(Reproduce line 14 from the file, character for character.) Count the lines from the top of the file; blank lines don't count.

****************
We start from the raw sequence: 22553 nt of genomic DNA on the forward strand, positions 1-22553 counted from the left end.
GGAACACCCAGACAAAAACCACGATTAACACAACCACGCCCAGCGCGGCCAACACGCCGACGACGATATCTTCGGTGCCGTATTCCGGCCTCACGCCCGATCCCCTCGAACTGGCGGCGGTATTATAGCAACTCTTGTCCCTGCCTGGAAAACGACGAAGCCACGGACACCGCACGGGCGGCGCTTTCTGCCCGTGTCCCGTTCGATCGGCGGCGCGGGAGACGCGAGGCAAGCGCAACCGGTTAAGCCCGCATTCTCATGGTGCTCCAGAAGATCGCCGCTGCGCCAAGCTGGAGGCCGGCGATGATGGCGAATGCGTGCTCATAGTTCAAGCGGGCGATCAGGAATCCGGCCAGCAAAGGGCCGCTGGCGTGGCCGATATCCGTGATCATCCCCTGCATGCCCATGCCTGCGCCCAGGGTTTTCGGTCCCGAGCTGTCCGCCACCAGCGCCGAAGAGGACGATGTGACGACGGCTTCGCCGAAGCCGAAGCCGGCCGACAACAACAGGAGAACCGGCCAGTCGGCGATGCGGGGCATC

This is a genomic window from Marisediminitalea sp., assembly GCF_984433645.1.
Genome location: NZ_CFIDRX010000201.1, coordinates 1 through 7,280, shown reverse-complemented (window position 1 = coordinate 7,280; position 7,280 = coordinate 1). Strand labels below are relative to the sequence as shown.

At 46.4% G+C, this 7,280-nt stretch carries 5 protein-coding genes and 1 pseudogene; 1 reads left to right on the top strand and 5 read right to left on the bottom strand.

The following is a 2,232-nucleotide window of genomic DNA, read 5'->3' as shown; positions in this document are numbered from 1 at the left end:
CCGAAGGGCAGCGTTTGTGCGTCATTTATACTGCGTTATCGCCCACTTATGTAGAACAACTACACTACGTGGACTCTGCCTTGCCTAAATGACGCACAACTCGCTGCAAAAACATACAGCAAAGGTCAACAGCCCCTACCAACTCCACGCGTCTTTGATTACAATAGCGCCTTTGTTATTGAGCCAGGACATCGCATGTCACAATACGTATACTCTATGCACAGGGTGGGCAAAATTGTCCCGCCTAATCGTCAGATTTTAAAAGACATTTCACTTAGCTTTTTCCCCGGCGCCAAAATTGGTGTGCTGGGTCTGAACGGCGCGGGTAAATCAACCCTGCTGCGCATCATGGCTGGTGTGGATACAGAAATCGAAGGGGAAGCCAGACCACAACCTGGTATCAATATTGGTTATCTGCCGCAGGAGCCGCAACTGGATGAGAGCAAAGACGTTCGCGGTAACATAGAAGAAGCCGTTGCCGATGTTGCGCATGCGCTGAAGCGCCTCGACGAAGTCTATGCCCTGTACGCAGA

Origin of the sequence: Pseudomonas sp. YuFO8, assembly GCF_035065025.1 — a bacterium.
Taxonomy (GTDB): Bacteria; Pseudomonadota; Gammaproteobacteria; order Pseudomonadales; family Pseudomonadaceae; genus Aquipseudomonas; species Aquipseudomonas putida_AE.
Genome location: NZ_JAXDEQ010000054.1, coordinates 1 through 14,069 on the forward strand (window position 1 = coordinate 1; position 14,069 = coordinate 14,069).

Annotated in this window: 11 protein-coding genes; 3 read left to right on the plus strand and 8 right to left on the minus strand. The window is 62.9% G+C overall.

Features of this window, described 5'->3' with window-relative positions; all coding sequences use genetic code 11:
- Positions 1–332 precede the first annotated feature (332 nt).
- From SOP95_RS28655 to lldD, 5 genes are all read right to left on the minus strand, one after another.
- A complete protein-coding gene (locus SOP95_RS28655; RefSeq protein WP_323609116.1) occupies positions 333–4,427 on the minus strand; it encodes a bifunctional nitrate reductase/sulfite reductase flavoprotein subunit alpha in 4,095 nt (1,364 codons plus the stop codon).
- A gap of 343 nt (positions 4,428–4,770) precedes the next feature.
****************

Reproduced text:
- From SOP95_RS28655 to lldD, 5 genes are all read right to left on the minus strand, one after another.